During this morning’s earning call, the drop is blamed on Dodge, which pulled more than $1 million out of the Scripps stations in the first quarter. Looking forward, Scripps Local Media President Brian Lawlor said the outlook is bright for political advertising his year. There was no discussion on the call of the proxy fight with investor Mario Gabelli, which comes to a head on Thursday.
Auto advertising at Scripps was down by “in the mid-teens” in the first quarter, offsetting heathy growth in retail advertising and holding down total core spot revenue to less than 1%.
Scripps Local Media President Brian Lawlor, who reported the spot results on the company’s earnings call this morning, blamed it on Dodge. According to Lawlor, the division of Fiat Chrysler pulled more than $1 million out of the Scripps stations in the first quarter.
“Had that not been the case, certainly auto would have looked much better.”
The call generated no discussion of the ongoing proxy fight, in which investor Mario Gabelli, unhappy with Scripps’ performance, is trying to load the Scripps board with directors he has chosen.
The fight culminates this Thursday at the annual shareholder meeting when votes for the competing Gabelli and company board slates will be counted.
In contrast to auto, he said, retail, service and home improvement were each up 10%-12% in the quarter. Retail was up 11%, with furniture, the biggest part of the category, growing in the mid-teens.
Lawlor said that second quarter spot — core and political combined — was “pretty steady right now” with auto providing a drag just as it did in the first quarter.
Asked for the company’s long-range outlook for core, Scripps CEO Adam Symson said he expected core to track the gross domestic product or “GDP minus.”
Symson said that Scripps remains committed to its “buy-sell-swap” strategy aimed mostly at doubling up with network affiliates in markets.
The Sinclair-Tribune merger, under review by the FCC and the Justice Department, has brought some “much needed clarity” to what the regulators will allow in terms of local duopolies.
“I remain incredibly optimistic that we will be able to emerge from this period with a portfolio [of stations] that performs better as a result of some of that in-market synergy.”
He said he would expect some announcements of deals this year, but not necessarily closings.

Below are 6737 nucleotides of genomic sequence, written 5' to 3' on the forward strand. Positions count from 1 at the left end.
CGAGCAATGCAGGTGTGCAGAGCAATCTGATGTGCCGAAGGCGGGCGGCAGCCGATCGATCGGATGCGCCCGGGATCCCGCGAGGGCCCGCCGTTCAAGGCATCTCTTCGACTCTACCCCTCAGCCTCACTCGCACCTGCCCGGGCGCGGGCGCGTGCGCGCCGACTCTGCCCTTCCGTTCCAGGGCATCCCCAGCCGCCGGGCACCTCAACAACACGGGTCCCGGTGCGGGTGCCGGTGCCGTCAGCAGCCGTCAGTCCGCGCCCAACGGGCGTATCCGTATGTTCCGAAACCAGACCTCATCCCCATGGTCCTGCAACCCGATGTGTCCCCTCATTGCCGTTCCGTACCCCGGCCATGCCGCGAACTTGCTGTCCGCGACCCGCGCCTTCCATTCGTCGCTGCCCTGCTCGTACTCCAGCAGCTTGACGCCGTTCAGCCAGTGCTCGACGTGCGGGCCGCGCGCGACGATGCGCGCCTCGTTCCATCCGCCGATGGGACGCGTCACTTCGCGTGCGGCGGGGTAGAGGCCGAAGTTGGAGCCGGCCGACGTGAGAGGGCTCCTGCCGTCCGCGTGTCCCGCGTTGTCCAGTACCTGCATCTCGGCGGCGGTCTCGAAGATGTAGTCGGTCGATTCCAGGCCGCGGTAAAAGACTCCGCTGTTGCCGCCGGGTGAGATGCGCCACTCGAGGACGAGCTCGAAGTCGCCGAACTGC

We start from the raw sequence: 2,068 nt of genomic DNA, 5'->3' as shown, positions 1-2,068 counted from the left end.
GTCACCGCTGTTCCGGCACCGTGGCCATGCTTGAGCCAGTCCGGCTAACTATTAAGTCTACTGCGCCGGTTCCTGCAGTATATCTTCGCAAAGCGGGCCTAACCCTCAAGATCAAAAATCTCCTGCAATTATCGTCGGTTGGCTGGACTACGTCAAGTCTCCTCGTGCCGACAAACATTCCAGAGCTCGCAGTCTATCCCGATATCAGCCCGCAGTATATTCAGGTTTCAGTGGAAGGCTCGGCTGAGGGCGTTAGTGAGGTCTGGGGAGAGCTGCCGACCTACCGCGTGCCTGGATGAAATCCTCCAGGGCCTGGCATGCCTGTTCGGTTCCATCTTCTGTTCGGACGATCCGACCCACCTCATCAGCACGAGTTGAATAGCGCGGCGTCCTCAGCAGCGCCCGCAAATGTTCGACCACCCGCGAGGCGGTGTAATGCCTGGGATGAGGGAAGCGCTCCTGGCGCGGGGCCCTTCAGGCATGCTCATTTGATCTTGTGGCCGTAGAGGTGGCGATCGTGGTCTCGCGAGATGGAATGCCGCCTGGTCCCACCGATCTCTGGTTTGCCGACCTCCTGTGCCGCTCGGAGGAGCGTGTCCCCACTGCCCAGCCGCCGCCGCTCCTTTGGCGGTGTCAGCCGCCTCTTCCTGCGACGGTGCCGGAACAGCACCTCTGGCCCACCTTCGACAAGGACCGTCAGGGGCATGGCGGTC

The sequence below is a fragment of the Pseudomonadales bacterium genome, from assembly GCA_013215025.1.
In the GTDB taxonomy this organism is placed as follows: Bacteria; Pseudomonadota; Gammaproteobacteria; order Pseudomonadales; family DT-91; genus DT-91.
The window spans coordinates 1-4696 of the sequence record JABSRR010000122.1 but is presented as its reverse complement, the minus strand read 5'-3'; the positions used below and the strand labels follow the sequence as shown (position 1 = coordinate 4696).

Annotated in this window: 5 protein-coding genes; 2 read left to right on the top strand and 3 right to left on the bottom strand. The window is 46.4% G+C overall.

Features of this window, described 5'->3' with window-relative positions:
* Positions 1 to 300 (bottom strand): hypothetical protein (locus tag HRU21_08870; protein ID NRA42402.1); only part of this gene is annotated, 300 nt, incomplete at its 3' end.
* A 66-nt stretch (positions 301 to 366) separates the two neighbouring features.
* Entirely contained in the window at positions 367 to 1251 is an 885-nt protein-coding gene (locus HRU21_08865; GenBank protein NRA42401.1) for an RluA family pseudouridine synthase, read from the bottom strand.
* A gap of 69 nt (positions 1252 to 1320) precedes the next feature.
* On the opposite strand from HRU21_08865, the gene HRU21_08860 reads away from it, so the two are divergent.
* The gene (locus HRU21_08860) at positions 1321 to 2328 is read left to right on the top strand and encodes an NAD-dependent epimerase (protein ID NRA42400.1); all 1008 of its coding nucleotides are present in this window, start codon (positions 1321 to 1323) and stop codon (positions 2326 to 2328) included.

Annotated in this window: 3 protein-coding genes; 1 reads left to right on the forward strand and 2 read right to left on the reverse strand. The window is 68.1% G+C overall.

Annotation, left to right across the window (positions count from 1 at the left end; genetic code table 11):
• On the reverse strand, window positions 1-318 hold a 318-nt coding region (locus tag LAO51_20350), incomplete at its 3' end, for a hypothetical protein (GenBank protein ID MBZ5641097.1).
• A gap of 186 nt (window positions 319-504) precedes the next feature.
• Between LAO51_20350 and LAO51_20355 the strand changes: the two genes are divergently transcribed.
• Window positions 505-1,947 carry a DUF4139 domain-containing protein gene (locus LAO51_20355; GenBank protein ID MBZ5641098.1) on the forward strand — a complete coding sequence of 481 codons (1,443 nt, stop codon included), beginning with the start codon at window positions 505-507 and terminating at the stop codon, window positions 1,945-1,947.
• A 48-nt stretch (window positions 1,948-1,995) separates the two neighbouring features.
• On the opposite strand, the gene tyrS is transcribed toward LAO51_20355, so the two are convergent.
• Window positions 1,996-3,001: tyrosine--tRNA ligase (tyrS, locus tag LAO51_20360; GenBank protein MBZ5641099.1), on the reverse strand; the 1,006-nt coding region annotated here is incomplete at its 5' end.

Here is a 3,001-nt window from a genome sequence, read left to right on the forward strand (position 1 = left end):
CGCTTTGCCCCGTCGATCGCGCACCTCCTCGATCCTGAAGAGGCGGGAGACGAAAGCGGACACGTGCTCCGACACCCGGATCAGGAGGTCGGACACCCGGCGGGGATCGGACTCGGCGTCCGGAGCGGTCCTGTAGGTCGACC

“Obviously, I believe there is a ticking clock for our ability to execute this plan, but we are working with a high level of urgency to get after it.”
Lawlor said the outlook is bright for political advertising his year.
Some money has already come in to stations in Tennessee, Indiana, Oklahoma and Arizona — in line with the last comparable political year, 2014.
In the second half of the year, he said, the group will benefit from Senate races in Indiana, Arizona, Ohio, Tennessee and Florida. “Governor’s races in Arizona, Indiana, Ohio, Tennessee and Florida also look to be very competitive.”
Lawlor said that Scripps is on track to record around $300 million in revenue this year, despite having to reimburse cable operators for overpayments it had made.
He said that Scripps is now receiving programming fees from virtual MVPDs or OTT providers with some 350,000 subscribers. That revenue has helped offset the loss of retrans revenue from traditional MVPDs — cable and satellite operators — due to their loss of subscribers from cord cutting.
The vMVPDs are replacing only about half the money lost from the MVPDs, he said. “That has an opportunity to track maybe another 10 or 15 points up, but I don’t think at the end of the day it will be a one for one.”
Overall, money-generating vMVPD and MVPD subs declined “just over 2% in 2017,” he said.
Addressing costs, Lawlor said the “largest growing portion” of expenses is the network affiliate fee or reverse comp that Scripps pays its networks. That expense grew 5% in the first quarter and “will continue to track up every quarter,” he said.
Lawlor touted the growth of the company’s home-grown syndicated talk show Pickler & Ben. Going into its second season this fall, it will be cleared in 150 markets or more than 70% of TV homes, he said. The show also picked up three daytime Emmys, “clearly a testament to the quality of the show.”
Results from Katz Broadcasting and its four national multicast channels are also encouraging, Lawlor reported. Each now reaches more than 90% of homes. Revenue from the group was up 16%.